The results are stunning both in their detail and in the stark clarity of the key principles they highlight. The analysis explores four scenarios described by the technology they use most heavily to meet the GHG target: High Renewables, High Nuclear, High Carbon Capture and Storage (CCS), and a Mixed Case that uses a combination of these technologies. They find that it may be possible for any of these technologies, or a combination, to meet the target at a relatively modest cost – less than 1 percent of gross domestic product. And that doesn’t account for the benefits of avoiding the human and infrastructure costs of climate change and air pollution.
The analysis team developed a model that includes the minutia of the United States’ physical infrastructure, including sources of electricity, types of fuels used, buildings and the equipment they house, industrial processes, our transportation infrastructure and so on. They use largely conservative assumptions. For example, they deploy only existing technologies, no brand new innovations (which is unlikely over 35 years). Other assumptions include: costs of existing technologies don’t come down significantly (which they probably will), they only “retire” infrastructure and equipment at the end of its useful life, no use of international offsets, and only modest increases above our historic improvements in energy efficiency. They also assume that we maintain our (very high) levels of energy reliability and that the American economy continues to grow robustly. In other words, we keep enjoying our current lifestyle, but with FAR fewer emissions. Not bad!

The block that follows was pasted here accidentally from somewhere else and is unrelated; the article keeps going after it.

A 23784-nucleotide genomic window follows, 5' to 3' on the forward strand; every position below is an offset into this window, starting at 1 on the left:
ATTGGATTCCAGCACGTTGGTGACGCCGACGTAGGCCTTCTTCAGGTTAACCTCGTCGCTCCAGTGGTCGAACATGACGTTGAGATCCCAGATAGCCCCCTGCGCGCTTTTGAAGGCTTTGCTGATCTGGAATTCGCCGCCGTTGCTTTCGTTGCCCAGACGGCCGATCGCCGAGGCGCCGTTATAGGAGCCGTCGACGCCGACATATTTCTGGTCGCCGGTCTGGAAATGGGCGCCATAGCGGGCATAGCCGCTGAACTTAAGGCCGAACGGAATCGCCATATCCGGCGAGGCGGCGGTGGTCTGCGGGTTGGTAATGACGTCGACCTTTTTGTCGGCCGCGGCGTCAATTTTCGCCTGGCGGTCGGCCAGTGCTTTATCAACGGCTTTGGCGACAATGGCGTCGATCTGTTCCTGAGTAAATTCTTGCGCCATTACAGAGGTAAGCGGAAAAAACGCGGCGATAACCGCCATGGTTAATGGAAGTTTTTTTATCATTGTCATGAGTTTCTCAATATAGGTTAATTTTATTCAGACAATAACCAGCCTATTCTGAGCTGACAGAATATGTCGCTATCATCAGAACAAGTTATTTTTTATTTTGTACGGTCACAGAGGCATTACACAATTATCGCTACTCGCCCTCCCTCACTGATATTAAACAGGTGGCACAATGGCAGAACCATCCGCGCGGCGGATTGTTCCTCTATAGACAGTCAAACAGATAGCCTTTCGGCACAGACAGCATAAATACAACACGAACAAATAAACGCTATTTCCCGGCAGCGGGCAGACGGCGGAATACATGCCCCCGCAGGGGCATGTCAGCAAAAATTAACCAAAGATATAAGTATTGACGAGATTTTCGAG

While there are a number of ways to reach the target, there are some key principles that are constant across the scenarios and that are vital to combating climate change according to this analysis. Here are my top three takeaways from the report:
1. We need to take path-dependence seriously